Hallucinogenic Precision 

The Wordless, Fantastical Weathercraft

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THE SEATTLE-BASED comics artist Jim Woodring draws surreal, hallucinatory comics about imagined creatures in alien landscapes. His best-known series is called Frank—it follows the titular character, a buck-toothed, bipedal cat-thing, through the "Unifactor", a universe populated by card-playing chickens, moon-headed demigods, and more.

Woodring's first full-length graphic novel is set in the world of the Frank comics. Regular, rectangular panels are the only thing conventional about Weathercraft, which follows the metaphysical mishaps of Manhog, a blank-eyed, snout-nosed creature who wanders naked through Woodring's pages, on a journey of self-realization disguised as a vivid, botanically inventive acid trip.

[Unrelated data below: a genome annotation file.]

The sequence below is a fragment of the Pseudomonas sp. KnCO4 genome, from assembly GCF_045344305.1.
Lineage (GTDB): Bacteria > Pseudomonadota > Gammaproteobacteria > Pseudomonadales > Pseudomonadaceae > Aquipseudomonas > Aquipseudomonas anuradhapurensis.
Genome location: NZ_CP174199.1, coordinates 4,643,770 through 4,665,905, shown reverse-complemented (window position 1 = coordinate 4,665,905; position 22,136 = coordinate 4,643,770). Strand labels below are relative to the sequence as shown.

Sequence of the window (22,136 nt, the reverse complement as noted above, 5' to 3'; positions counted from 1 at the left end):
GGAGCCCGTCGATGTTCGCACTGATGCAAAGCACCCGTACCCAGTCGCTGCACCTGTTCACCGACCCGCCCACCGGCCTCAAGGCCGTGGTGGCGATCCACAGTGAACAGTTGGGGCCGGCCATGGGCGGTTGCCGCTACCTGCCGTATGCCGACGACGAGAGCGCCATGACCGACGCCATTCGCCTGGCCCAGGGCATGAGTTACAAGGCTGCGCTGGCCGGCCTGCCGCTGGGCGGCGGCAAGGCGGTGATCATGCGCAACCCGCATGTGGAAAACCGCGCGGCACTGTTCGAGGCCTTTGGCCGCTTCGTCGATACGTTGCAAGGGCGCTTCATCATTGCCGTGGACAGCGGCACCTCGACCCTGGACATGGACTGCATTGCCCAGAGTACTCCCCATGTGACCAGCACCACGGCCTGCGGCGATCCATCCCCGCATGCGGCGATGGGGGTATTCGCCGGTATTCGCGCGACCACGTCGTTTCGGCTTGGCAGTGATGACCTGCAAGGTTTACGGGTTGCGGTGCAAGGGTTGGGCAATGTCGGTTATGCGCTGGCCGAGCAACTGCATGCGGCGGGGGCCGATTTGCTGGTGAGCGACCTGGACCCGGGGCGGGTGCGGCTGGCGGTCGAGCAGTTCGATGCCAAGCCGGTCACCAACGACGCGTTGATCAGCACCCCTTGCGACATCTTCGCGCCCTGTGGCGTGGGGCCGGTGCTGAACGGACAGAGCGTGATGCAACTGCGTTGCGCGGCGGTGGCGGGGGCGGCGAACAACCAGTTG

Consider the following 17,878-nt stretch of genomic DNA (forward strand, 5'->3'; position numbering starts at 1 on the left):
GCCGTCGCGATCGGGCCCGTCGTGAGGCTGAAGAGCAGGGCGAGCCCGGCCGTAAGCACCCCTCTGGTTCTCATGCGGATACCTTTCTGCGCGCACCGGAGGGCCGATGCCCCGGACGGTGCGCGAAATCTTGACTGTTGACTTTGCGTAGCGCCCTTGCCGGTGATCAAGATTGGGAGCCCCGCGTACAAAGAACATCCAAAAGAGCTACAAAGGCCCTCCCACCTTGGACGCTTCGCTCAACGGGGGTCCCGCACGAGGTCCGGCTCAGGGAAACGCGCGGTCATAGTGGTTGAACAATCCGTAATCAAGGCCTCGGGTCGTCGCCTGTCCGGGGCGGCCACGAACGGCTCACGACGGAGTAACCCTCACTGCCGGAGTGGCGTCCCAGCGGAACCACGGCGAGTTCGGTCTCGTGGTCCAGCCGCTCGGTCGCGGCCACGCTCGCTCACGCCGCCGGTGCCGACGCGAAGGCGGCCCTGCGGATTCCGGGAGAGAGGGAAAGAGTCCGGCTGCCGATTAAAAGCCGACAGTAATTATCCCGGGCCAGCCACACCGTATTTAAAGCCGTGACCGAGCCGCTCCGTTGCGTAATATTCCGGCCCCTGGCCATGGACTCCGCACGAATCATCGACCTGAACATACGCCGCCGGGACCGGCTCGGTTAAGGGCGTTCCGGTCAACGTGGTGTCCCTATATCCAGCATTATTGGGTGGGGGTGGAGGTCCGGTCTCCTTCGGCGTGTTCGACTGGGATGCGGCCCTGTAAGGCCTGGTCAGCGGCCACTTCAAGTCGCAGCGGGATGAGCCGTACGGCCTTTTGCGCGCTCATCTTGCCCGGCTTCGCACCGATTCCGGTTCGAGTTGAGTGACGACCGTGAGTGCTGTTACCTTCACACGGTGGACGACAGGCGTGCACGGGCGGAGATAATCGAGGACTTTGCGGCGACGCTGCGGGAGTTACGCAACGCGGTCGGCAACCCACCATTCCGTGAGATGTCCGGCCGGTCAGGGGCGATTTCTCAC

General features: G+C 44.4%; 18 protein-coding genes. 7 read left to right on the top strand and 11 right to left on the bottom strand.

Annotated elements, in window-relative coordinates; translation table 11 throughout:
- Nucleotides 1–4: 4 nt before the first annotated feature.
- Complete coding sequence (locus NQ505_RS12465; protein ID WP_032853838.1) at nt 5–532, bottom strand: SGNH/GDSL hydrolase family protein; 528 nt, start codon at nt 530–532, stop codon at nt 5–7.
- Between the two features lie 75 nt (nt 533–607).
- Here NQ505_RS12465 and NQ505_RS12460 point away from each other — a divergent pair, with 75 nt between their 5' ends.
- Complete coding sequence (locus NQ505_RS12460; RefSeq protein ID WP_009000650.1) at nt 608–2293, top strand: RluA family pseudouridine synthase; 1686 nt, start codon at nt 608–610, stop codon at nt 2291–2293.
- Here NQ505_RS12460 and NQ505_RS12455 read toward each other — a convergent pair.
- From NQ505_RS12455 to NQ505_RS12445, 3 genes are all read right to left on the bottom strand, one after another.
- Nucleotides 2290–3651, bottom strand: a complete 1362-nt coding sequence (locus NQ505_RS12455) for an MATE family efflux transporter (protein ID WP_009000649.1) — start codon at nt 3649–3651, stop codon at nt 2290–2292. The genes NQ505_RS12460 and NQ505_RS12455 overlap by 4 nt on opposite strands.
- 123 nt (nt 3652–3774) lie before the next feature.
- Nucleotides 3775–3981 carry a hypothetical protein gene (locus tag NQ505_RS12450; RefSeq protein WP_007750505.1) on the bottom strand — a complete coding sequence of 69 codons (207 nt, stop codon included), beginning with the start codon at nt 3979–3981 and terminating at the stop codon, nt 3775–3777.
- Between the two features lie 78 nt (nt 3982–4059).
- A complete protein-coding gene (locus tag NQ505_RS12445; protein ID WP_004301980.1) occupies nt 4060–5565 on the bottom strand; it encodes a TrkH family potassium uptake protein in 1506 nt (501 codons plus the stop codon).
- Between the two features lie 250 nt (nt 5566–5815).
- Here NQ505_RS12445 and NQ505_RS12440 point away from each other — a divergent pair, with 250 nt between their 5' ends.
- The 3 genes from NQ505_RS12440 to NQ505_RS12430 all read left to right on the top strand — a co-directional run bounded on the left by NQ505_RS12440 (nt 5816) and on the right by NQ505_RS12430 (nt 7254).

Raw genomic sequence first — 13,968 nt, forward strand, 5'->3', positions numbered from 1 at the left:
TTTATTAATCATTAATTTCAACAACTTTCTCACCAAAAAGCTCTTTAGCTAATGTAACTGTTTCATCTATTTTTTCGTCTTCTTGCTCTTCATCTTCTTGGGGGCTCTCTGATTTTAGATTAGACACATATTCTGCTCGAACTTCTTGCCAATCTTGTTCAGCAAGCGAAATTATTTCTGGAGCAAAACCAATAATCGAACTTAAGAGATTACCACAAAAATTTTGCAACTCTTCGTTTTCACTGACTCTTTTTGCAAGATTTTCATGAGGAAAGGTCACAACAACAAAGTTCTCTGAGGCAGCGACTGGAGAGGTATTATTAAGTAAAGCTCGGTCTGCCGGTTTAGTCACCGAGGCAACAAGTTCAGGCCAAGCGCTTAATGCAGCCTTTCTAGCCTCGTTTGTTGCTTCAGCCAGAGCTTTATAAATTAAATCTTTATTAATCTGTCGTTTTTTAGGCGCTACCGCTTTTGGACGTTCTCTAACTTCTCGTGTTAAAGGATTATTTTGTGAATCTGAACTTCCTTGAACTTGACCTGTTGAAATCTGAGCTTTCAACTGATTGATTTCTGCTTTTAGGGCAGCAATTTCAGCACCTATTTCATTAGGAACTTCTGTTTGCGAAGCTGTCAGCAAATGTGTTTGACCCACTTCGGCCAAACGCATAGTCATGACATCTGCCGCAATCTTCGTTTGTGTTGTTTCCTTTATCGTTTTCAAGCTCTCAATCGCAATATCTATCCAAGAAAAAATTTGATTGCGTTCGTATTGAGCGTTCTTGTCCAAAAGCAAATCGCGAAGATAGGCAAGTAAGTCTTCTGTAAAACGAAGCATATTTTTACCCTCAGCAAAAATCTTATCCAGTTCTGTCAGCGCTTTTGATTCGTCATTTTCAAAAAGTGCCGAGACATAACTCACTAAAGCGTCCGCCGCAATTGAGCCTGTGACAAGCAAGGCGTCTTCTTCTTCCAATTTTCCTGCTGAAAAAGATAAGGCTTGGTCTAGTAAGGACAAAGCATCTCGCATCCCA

Parsing Weathercraft's wordless universe requires complete commitment on the part of the reader—Manhog follows a traceable character arc from depravity to redemption, but nothing else here is remotely familiar. A cat lifts a leg and births a procession of puppies and elephants; Manhog climbs through a wall and emerges from the mouth of a fish. But while the creatures and scenarios in Woodring's world are fantastical, they're drawn with the precision of a woodcarving, black-and-white space shaded with ever-present wavy lines. This precision is crucial, with no words to guide the story—as an exercise in purely visual storytelling, Weathercraft is both challenge and reward.

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